Summary of “Summer Friends”

Summer Friends
Book Name : Blossom English Textbook For Class VIII Second Language
Subject : English
Class : 8th (Madhyamik/WB)
Publisher : Prof. Nabanita Chatterjee
Chapter Name : Summer Friends (9th chapter)

About the Author

Mary Ann Lamb (1764 -1847) was a famous English poet and writer. She is best known today for her collaboration with her brother Charles Lamb on the collection Tales from Shakespeare. She and her brother presided over a literary circle in London that included poets like Wordsworth and Coleridge.

(50 words)

Introduction to the Poem

The poem speaks of the Swallow, a bird that arrives in summer and leaves when winter chills the air. It draws a parallel to human friendships, noting how in tough times, we often seek closeness to others, like sparrows flocking to people in cold weather. True friends remain steadfast, offering warmth and companionship even in adversity.

(50 words)

Summary of the Poem

Summer Friends

The poem describes the behaviour of a Swallow, a bird that appears during the summer and brings joy with its cheerful chirping. However, when winter comes, the Swallow departs, much like some young friends who distance themselves during difficult times. The poem suggests that, in the cold and challenging days of winter, people tend to seek comfort and support from one another, much like the Sparrow clinging closer to humans. Despite the trials and tribulations of life, true and old friends never let their hearts grow cold or distant. The speaker expresses a desire for both the bird (the Swallow) and such steadfast friends, who, like the Swallow’s song in winter, will continue to bring warmth, singing in the frost and showing love in sorrow, even in the face of adversity.

(130 words)

Explanation of the Poem

Stanza 1:

“The Swallow is a summer bird; He in our chimneys when the weather Is fine and warm, may then be heard Chirping his notes for weeks together.”

Explanation: In this stanza, the poet introduces the Swallow, describing it as a bird that arrives during the summer. The Swallow is known for taking shelter in chimneys and is heard singing its melodious notes when the weather is pleasant and warm for an extended period.

Stanza 2:

“Come there but one cold wintry day, Away will fly our guest the Swallow: And much like him we find the way Which many a gay young friend will follow”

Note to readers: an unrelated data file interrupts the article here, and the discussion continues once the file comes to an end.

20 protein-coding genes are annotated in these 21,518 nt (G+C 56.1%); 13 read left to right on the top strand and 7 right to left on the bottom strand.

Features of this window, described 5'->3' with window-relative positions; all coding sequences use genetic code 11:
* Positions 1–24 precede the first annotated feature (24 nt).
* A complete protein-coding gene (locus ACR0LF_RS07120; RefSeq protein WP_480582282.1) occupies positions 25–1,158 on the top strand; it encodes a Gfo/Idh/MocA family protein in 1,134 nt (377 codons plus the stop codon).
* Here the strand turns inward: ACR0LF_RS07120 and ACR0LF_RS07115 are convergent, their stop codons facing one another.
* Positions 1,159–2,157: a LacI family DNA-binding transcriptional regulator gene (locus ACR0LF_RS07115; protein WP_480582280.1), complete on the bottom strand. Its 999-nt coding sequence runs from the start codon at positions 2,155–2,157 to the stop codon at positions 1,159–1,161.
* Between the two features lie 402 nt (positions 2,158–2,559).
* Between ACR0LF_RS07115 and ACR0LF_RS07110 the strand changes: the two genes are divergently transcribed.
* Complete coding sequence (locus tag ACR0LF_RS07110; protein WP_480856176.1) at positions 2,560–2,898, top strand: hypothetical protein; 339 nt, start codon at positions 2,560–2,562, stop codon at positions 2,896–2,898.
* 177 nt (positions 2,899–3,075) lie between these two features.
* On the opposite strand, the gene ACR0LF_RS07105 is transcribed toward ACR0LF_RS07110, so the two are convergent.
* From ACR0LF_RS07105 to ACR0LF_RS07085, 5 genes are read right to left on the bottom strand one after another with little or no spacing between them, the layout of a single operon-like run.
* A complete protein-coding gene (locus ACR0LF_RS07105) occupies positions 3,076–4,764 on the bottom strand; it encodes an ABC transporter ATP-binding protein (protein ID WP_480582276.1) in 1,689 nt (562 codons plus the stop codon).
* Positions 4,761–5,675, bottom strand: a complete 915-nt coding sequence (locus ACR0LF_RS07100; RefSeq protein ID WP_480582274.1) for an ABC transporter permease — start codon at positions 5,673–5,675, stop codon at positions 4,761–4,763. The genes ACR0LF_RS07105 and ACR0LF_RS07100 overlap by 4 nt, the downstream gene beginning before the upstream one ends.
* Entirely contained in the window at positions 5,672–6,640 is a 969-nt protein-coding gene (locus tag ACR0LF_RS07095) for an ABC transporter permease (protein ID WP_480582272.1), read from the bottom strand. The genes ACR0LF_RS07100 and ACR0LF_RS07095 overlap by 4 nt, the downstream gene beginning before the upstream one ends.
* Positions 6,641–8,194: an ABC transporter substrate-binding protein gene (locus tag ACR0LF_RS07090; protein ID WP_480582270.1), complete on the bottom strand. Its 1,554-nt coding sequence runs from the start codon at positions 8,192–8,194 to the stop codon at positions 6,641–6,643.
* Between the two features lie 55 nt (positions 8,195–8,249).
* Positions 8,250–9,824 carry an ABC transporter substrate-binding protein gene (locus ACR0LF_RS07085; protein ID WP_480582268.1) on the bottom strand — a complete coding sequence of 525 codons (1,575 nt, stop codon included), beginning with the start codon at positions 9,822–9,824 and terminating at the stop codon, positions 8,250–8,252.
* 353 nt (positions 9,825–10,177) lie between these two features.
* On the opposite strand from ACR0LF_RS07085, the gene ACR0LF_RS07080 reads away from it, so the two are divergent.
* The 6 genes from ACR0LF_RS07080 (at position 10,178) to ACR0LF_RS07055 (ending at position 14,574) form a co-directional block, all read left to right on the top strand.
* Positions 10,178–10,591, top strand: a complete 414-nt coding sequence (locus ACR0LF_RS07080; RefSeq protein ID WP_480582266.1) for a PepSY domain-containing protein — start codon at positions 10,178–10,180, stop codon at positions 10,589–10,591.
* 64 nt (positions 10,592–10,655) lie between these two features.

Explanation: This stanza conveys that when a single cold winter day arrives, the Swallow, like a fleeting guest, departs. The poet draws a parallel, suggesting that many jovial young friends also tend to depart or withdraw during challenging times, just as the Swallow leaves in winter.

Stanza 3:

“In dreary days of snow and frost Closer to Man Will Cling the Sparrow: Old friends, although in life we’re crost. Their hearts to us will never narrow.”

Explanation: Here, the poem expresses that during the bleak and cold days of snow and frost, the Sparrow, another bird, seeks closeness to humans (Man). The stanza highlights the idea that true, old friends (symbolized by the Sparrow) remain steadfast even when life presents hardships and challenges. Their hearts will never grow distant or cold.

Stanza 4:

“Give me the bird—give me the friend— Will sing in frost—will love in sorrow— Whate’er mischance to-day may send, Will greet me with his sight tomorrow.”

Explanation: The final stanza reflects the poet’s desire. The poet wishes for both the bird (Swallow) and the loyal friend. These are the ones who, like the Swallow’s song in frosty weather, will sing during challenging times and show love in moments of sorrow. They will be there to greet the poet again tomorrow, regardless of the misfortunes that today may bring.

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